Posts Tagged ‘Destin’

The Breeze – September 28, 1911 – Pages 1, 2, & 6

GENERAL NEWS

 

 

DESTIN MONUMENT UNVEILED (p. 1)
(NICEVILLE) There will be an unveiling of Souvereign Knapp’s monument by the W. O. W. at Destin, FL on Sunday, Oct 8, at 2:00 p.m. All are welcome to attend.

HOGTOWN ITEM (p. 1)
Hogtown is a thing of the past, but watch Santa Rosa grow.

 
DEFUNIAK SPRINGS SANITARIUM (p. 1)
We are now receiving patients at the DeFuniak Springs Sanitarium and all the doctors of our city and surrounding country are invited to bring and treat their patients here. We can assure them that their patients will receive the best care and attention possible, as we have engaged the services of a trained nurse from Mobile, who is a graduate and knows her business in the sick room. We will also secure the services of a surgeon who will know his business at the operating table. We intend to fit up several rooms in the lower story of our splendid building, all of which will be heated by steam. The furniture of the operating room will soon be here and the public is invited to inspect our prices and facilities for caring for the sick. Our automobile for quick transit will enable us to answer all calls in the city or country promptly. With all these advantages and facilities we can treat your sick cheaper and give them better care than you can at home. Look at our advertisement in a few weeks. Call and see us.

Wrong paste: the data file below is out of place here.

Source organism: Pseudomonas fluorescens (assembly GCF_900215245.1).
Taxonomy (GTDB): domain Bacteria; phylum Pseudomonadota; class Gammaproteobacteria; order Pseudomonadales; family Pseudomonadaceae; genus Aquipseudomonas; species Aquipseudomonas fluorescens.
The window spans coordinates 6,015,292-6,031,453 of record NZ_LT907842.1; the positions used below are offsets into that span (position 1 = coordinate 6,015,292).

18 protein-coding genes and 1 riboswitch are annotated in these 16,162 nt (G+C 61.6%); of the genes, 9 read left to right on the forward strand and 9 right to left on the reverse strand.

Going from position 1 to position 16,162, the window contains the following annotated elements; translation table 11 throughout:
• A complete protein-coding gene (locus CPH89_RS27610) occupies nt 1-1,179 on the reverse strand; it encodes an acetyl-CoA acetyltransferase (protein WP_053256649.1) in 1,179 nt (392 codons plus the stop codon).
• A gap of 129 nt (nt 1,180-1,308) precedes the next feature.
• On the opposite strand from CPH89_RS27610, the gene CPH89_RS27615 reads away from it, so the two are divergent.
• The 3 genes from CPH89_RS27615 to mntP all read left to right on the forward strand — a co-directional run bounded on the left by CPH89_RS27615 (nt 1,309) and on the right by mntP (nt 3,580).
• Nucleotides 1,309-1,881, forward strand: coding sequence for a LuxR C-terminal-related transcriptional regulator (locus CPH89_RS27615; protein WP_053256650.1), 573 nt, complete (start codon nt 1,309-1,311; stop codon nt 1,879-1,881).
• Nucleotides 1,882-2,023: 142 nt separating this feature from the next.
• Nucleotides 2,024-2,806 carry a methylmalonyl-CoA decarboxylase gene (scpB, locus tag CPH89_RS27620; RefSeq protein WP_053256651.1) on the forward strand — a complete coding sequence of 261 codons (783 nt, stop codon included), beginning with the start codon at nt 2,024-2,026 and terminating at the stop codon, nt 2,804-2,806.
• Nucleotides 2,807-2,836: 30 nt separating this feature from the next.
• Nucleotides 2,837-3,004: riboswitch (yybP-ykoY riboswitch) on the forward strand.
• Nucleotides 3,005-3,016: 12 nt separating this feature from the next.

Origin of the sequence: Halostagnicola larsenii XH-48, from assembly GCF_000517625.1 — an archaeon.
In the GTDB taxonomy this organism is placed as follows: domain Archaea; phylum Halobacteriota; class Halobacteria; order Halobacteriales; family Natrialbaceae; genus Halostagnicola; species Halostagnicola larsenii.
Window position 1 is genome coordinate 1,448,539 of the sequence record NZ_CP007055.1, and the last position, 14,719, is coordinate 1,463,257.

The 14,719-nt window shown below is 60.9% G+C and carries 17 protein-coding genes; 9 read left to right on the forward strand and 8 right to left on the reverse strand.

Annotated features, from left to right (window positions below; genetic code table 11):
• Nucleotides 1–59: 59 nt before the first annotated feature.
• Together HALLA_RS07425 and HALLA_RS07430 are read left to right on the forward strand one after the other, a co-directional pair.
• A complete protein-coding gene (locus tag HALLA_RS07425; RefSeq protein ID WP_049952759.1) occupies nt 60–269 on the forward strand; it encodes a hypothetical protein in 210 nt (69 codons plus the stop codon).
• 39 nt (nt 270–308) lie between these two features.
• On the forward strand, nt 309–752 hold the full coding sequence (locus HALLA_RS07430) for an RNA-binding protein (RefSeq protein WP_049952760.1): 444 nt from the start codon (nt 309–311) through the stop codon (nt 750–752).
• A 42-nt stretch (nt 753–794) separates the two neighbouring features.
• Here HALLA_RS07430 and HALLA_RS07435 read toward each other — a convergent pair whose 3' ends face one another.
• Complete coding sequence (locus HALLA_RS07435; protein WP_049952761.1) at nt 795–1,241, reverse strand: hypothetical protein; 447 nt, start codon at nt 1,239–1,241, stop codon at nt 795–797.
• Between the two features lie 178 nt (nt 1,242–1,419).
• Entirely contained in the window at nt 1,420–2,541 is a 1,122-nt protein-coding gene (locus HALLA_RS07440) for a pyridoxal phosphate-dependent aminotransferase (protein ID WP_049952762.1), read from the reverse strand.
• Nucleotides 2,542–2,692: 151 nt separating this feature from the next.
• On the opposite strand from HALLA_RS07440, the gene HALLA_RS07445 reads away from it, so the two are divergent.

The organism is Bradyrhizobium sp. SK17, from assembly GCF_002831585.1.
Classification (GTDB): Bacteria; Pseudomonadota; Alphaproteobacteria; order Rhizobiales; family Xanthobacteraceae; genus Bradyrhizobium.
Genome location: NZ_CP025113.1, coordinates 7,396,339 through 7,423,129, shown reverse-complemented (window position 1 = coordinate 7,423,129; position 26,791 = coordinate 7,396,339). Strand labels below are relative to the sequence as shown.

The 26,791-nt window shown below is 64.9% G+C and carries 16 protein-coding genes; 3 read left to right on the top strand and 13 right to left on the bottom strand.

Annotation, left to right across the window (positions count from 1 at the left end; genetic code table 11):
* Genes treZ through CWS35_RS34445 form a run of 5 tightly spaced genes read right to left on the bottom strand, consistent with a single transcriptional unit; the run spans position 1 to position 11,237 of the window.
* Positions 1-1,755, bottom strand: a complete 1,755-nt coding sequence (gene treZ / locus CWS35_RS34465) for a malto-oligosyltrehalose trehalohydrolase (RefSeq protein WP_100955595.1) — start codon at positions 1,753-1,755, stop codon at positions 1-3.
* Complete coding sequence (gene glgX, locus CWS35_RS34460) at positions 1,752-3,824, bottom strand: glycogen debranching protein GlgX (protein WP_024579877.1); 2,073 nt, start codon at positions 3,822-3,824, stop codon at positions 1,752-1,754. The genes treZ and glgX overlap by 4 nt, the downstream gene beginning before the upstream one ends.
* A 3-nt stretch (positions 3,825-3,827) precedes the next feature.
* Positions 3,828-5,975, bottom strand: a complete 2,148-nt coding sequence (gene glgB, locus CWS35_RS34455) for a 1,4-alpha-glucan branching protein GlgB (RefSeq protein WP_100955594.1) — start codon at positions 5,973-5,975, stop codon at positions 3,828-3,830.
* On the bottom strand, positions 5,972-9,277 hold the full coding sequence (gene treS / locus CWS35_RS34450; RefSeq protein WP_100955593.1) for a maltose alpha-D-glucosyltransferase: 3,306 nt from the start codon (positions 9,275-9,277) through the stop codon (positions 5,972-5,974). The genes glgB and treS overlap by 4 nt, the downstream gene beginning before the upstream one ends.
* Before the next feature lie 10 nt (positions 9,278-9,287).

Dr. G. P. MORIS, Prop.

BURGLARLY AT CRESTVIEW (p. 2)
On Saturday night, the store of C. H. Griffith at Crestview was burglarized and an attempt was made to break into the post office, but the postmaster, who was sleeping there, heard the noise and turned loose a bullet in the direction of the intruder and he left hurriedly and the impression is that the thief carried a pellet of led away with him, but this is not certain.

A BAD SMASH-UP (p. 6)
Charlie Richbourg had a piece of luck on Monday, such as he would not care to have repeated every day in the week. He was called to deliver a splendid mahogany piece of furniture for Neigs Bros., and after it was loaded and the trip began the team ran away, making splinters of wood and glass of what had been one of the handsomest suites of furniture ever sold in the town.

 

Contributed by Michael Strickland

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